Tesla Denied Tariff Exemption for Chinese-made CPU in the Model 3

Tesla Denied Tariff Exemption for Chinese-made CPU in the Model 3

Author: Eric Walz   

In the escalating trade war between the Trump administration and China, President Trump raised tariffs up to 25% on autos, auto parts and about $200 billion of other Chinese-made goods, some of which are imported by Tesla to manufacture its electric cars.

Electric automaker Tesla sought since last summer a tariff exemption for the Chinese made "brain" or CPU that is used in the Model 3 and another for the center-mounted touchscreen display. Both requests have been officially denied.

The U.S. Trade Representative's Office denied both requests in letters dated May 29, saying they both concern "a product strategically important or related to "Made in China 2025" or other Chinese industrial programs." according to letters viewed by Reuters.

The tariff could have a significant impact on Tesla's profit margin and the car's final price, all at a time when Musk is looking to ramp up production of its first mass-market electric car. The parts are subject to a import tariff of up to 25%, which ultimately contributes to the final cost of the Model 3.

The CPU that runs Tesla's Autopilot autonomous driving feature is made by Chinese supplier Quanta Shanghai.

On April 29, Tesla wrote in a securities filing that "our costs for producing our vehicles in the U.S. have also been affected by import duties on certain components sourced from China."

Tesla first made its request to exclude its Model 3 CPU in July 2018, when the automaker warned that "increased tariffs on this particular part cause economic harm to Tesla, through the increase of costs and impact to profitability."

Tesla had also urged the office to approve a request by its supplier SAS Automotive USA Inc, builder of the center touchscreen display for the Model 3.

Tesla CEO Elon Musk claims that the automaker was forced to souce the component from Chinese supplier Quanta, claiming that no U.S. company could manufacture the component to Tesla's specifications and in the volume required. The automaker told U.S. officials that "choosing any other supplier would have delayed the Model 3 launch by 18 months.

Tesla said it refreshes the Autopilot CPU with the latest firmware developed in California when it is shipped from China.

Made in China 2025

Made in China 2025  is a strategic plan to move away from  producing inexpensive goods to producing higher value products and services, boosting China's manufacturing capabilities.

The goals of Made in China 2025 include increasing the Chinese-domestic content of core materials to 40 percent by 2020 and 70 percent by 2025, transforming China into a manufacturing superpower. The plan focuses on high-tech fields including new energy vehicles, semiconductors, aerospace, artificial intelligence and robotics.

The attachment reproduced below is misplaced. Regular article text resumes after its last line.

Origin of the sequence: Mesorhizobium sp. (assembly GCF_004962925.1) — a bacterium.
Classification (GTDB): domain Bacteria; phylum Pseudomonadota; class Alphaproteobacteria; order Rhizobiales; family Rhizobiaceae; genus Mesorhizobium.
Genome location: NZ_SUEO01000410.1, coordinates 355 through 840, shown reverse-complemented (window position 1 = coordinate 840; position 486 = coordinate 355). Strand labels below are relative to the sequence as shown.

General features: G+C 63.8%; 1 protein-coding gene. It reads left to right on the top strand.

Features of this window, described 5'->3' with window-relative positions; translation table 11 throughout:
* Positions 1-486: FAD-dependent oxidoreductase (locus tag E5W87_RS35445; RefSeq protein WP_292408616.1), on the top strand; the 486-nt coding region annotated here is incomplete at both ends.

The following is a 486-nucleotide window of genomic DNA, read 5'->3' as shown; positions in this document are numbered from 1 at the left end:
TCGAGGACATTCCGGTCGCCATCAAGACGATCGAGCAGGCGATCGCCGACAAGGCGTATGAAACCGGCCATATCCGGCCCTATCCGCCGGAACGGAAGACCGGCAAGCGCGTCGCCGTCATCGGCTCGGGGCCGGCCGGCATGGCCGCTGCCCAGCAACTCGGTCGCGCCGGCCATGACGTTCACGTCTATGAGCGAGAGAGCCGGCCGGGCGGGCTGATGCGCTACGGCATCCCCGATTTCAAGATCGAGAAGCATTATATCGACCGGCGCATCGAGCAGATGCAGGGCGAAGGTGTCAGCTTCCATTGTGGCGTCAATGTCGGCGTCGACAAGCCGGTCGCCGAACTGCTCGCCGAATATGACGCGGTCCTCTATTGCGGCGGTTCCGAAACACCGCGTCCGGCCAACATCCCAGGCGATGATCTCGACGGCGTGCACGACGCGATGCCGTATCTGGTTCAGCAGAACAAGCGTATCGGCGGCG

As previously reported, U.S. trade officials also rejected separate requests from automakers General Motors and Chinese-owned Volvo Cars for an exemption to a 25% U.S. tariff on their Chinese-made SUVs, which include the Buick Envision crossover and mide-size Volvo XC60.

The Envision accounted for nearly 15 percent of the Buick brand sales last year. As a result of the tariffs, GM said is will no longer sell the Envision in the U.S.

So far, both GM and Volvo Cars, which is owned by Chinese automaker Geely, had not raised the price as a result of the higher tariffs, which took effect in July 2018.

The Tesla model 3 starts at $35,000 in the U.S. and higher tariffs may affect its future pricing at a critical time for the automaker, as it is counting on Model 3 sales to become profitable.

Tesla has also benefited from the federal EV tax credit of up to $7,500 on the purchase of a Tesla vehicle. The credit was designed to encourage the purchase of a plug-in-hybrid or zero-emissions electric vehicle.

The credit was halved to $3,750 last year when Tesla hit the sales cap of 200,000 qualifying vehicles. On July 1, the federal EV tax credit falls to $1,750 for Tesla models, before expiring altogether at the end of the year.

Eric Walz
Eric Walz
Originally hailing from New Jersey, Eric is a automotive & technology reporter covering the high-tech industry here in Silicon Valley. He has over 15 years of automotive experience and a bachelors degree in computer science. These skills, combined with technical writing and news reporting, allows him to fully understand and identify new and innovative technologies in the auto industry and beyond. He has worked at Uber on self-driving cars and as a technical writer, helping people to understand and work with technology.
Prev:Driverless Sensor Startup Sense Photonics Raises $26 Million in Series A Funding Next:Florida Governor Signs Bill Allowing Self-driving Vehicles to Operate Without a Safety Driver
    view more